For those who disregard dedicated healing, I would suggest you try and play one. Using those optimization skills to make it work as good as possible.


Steve Geddes wrote:
Kyoni wrote:

So if someone at your table said: "I wanna make a battle-cleric and bash enemies after throwing out my bless/divine favor/etc."

would your group accept that and somebody else do the in-combat healing?
Oh sure - its not a rule, it's just what happens. We've been playing as essentially the same group for thirty years - we pretty much always have a fighter, magicuser, cleric and thief fulfilling the roles they always did. Maybe it will be a ranger instead of a fighter or a ninja instead of a rogue or something, but it's basically the same. The variation we see tends to be via the story (although we have played a rolemaster game where we were all assassins).

Next time you start a game, you might want to try something different? nobody is allowed to play a straight "healer", "nuker", "tank" or "skillmonkey". Try to divide stuff differently and see if you can come up with a new set of "roles", just for fun? :-)

Like a Bard, an Inquisitor, a Witch, a Summoner, ...? :D
Try thinking outside the box... :-)

Quote:
Hah! I did a maths/physics/philosophy degree for fun, then worked as an acrobat for ten years before running a bridge club (I'm now an accountant). I don't optimise in rl either. :p

I guess the people I know and me are the exact opposite... was into computers since the age of 10 (now ~30). My brother went from chemistry to cooking and what he learned in chemistry helps him today: link

My friends have stuck to the same line of work since the beginning, afaik.
I couldn't say who is the norm and who's the exception, but from my experience, people tend to specialize in RL, too. :-)


Steve would not do well without a healer. From a conversation we had upthread his group is not really good with tactics*. They struggle with AP's because of how they go up against monsters, and even level appropriate encounters give them trouble. He said that the system is complex, and he does not have time to really learn the best way to deal with it. If he were to try to learn tactics first he would probably eventually be able to play without a full caster though.

*His words, not mine.


wraithstrike wrote:
They struggle with AP's because of how they go up against monsters, and even level appropriate encounters give them trouble. He said that the system is complex, and he does not have time to really learn the best way to deal with it. If he were to try to learn tactics first he would probably eventually be able to play without a full caster though.

Maybe the fact that they wouldn't have a dedicated healer will make them come up with new ways to deal with encounters and improve their gaming fun?

Because I guess dieing all the time in an AP that should be CR appropriate is not that fun... doesn't sound epic/heroic to me... and since I usually put quite some time into my characters creating a background and such I dislike it when the die often. It usually means that I'll stop making backgrounds for that DM and then loose interest entirely (stop playing with that DM) since the characters will feel bland and without flavor. Characters are supposed to be heroic, imho.


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wraithstrike wrote:

Steve would not do well without a healer. From a conversation we had upthread his group is not really good with tactics*. They struggle with AP's because of how they go up against monsters, and even level appropriate encounters give them trouble. He said that the system is complex, and he does not have time to really learn the best way to deal with it. If he were to try to learn tactics first he would probably eventually be able to play without a full caster though.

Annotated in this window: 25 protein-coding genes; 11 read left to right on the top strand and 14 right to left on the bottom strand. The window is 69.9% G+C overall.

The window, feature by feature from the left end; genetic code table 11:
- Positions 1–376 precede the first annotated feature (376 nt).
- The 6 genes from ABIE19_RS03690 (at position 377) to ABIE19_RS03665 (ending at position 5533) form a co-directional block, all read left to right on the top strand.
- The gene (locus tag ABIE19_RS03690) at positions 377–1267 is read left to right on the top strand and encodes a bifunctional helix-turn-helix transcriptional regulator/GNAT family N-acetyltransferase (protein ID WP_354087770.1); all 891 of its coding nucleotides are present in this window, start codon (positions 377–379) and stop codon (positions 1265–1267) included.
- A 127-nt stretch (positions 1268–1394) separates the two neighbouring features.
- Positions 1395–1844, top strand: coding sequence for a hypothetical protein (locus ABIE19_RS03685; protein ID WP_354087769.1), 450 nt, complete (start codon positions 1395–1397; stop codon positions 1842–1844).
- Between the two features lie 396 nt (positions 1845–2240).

*His words, not mine.

A fair summary. :)

After thirty years though, we've kind of got used to our routine - roll up characters...adventure for a while in a cool story...all die horribly considerably far from the campaign's ultimate goal (I dont think we've ever made it through to fighting the actual BBEG in any of our campaigns except for one or two which were designed to be super-short one or two level affairs).


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Kyoni wrote:

Next time you start a game, you might want to try something different? nobody is allowed to play a straight "healer", "nuker", "tank" or "skillmonkey". Try to divide stuff differently and see if you can come up with a new set of "roles", just for fun? :-)

Like a Bard, an Inquisitor, a Witch, a Summoner, ...? :D
Try thinking outside the box... :-)

I'm the most likely to do something like that, but our gaming style is a bit like a moth-eaten, battered, old jacket which is well past it's prime but is still your go-to choice.

Quote:
Quote:
Hah! I did a maths/physics/philosophy degree for fun, then worked as an acrobat for ten years before running a bridge club (I'm now an accountant). I don't optimise in rl either. :p

I guess the people I know and me are the exact opposite... was into computers since the age of 10 (now ~30). My brother went from chemistry to cooking and what he learned in chemistry helps him today: link

My friends have stuck to the same line of work since the beginning, afaik.
I couldn't say who is the norm and who's the exception, but from my experience, people tend to specialize in RL, too. :-)

I think you and your acquaintances are definitely the norm. My career path is a curious thing. It got to the point where my family stopped batting an eyelid when I announced some new hair-brained career. (I played poker for a few months too, for a while - that made my mother slightly nervous...)